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Moonbeam sonata
Can Jerry Brown do it in California?

Date published: 2/8/2013

ALMOST four decades ago, during his first two terms as governor of California, Jerry Brown began earning the adhesive moniker "Gov. Moonbeam." From his fascination with space (including a suggestion that California launch its own satellite), to what he called "Buddhist economics," to his courtship of singer Linda Ronstadt, Mr. Brown proved too unconventional to succeed in his three tries for the presidency.

Now, at an age when many are content to hone their putting, Mr. Brown, 74, is enjoying a political renaissance during his third term as governor. Strangely enough, he seems to fit in better than he did back in the 1970s. Either he is less odd or the challenging times demand more nontraditional solutions.

Take public education--a high priority for Mr. Brown and for his late father, Edmund G. "Pat" Brown, who governed the state in the '60s. The younger Mr. Brown is blending traditional liberal and conservative approaches into something uniquely his.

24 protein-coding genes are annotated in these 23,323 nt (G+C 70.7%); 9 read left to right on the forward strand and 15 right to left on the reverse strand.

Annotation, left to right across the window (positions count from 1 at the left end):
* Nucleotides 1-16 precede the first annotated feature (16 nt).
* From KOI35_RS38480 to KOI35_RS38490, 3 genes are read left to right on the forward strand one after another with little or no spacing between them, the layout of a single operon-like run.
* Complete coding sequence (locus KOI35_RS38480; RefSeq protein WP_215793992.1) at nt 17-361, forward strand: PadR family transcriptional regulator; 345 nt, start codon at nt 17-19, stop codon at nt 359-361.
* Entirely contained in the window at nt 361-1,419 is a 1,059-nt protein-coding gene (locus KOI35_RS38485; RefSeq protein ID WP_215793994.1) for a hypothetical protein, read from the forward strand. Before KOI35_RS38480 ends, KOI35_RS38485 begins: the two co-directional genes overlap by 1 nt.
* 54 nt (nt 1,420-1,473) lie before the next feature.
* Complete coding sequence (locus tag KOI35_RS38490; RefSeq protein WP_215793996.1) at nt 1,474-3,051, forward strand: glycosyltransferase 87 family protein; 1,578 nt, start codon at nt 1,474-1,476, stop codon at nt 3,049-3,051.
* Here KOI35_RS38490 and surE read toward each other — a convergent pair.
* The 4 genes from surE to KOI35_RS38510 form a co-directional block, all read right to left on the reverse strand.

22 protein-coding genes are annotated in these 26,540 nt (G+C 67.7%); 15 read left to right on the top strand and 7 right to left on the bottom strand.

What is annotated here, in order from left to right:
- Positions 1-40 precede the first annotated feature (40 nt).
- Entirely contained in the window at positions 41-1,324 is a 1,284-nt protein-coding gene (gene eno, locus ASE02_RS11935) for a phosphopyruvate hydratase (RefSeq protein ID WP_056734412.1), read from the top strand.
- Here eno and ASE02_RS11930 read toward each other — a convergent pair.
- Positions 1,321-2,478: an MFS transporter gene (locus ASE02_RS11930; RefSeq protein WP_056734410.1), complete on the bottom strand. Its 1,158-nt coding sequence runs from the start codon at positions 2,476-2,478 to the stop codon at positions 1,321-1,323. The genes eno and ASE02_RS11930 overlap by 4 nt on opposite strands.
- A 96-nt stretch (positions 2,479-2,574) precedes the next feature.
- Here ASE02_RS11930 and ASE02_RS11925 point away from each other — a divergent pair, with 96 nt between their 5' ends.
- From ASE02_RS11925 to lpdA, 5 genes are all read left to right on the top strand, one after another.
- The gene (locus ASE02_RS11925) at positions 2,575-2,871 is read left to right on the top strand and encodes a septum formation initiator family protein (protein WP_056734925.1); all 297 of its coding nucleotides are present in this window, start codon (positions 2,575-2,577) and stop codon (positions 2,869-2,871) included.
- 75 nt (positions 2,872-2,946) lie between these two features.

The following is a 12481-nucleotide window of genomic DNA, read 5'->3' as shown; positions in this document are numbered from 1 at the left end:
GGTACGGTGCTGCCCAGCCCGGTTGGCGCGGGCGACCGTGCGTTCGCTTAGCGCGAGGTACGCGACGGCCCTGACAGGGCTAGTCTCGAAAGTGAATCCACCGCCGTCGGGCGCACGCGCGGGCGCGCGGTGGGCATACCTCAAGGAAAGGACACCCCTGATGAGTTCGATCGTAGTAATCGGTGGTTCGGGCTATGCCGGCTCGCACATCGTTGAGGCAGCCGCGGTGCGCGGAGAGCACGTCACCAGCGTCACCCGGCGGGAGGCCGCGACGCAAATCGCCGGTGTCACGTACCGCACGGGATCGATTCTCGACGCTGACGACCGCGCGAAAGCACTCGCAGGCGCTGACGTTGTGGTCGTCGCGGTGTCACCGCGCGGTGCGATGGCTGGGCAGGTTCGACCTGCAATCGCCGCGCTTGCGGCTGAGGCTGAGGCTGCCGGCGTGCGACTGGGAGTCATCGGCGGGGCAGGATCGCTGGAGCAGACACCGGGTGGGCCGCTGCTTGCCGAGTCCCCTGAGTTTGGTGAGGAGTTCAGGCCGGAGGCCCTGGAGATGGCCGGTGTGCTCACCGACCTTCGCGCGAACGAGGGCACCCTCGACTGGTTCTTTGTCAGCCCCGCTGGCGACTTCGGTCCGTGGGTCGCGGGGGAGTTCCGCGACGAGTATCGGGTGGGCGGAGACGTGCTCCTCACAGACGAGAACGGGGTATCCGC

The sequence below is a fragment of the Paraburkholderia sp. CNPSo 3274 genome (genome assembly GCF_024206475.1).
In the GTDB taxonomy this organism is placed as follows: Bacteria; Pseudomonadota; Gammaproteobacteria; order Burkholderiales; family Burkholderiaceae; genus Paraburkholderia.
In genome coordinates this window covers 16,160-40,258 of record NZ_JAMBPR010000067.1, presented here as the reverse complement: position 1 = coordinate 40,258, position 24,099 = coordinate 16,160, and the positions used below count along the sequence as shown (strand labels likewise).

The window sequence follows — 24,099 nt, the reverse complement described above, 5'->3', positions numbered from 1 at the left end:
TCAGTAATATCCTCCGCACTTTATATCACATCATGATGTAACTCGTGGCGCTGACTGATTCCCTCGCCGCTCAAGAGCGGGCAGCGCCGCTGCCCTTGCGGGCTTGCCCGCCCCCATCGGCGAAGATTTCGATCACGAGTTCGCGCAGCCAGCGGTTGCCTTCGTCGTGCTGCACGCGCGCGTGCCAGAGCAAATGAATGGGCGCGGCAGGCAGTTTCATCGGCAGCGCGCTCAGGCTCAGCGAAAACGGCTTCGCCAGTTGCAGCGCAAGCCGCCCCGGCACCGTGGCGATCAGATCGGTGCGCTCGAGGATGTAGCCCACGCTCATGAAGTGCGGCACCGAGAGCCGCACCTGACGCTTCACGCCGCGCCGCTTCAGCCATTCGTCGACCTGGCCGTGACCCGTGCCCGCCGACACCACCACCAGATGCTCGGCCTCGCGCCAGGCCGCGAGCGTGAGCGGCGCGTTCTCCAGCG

Having pushed through a tax hike, the governor can offer California's vaunted but cash-starved colleges and universities more state money--their first such windfall in years. But with those extra dollars as leverage, he also is pushing for a tuition price freeze, more teaching time from professors, and less money for educrats. It's a package that reflects the eclecticism of a politician who ran to the left of Bill Clinton for the 1992 Democratic presidential nod, yet was viewed as more fiscally conservative than the man he succeeded as governor, Ronald Reagan.

Boil it down and Mr. Brown's approach to public education has a nice flavor--more dollars for a top priority, but more accountability for how those dollars are spent to serve the public.

Will California once again be a positive model for the nation rather than a synonym for fiscal disaster? Stranger things have happened in the career of "Gov. Moonbeam."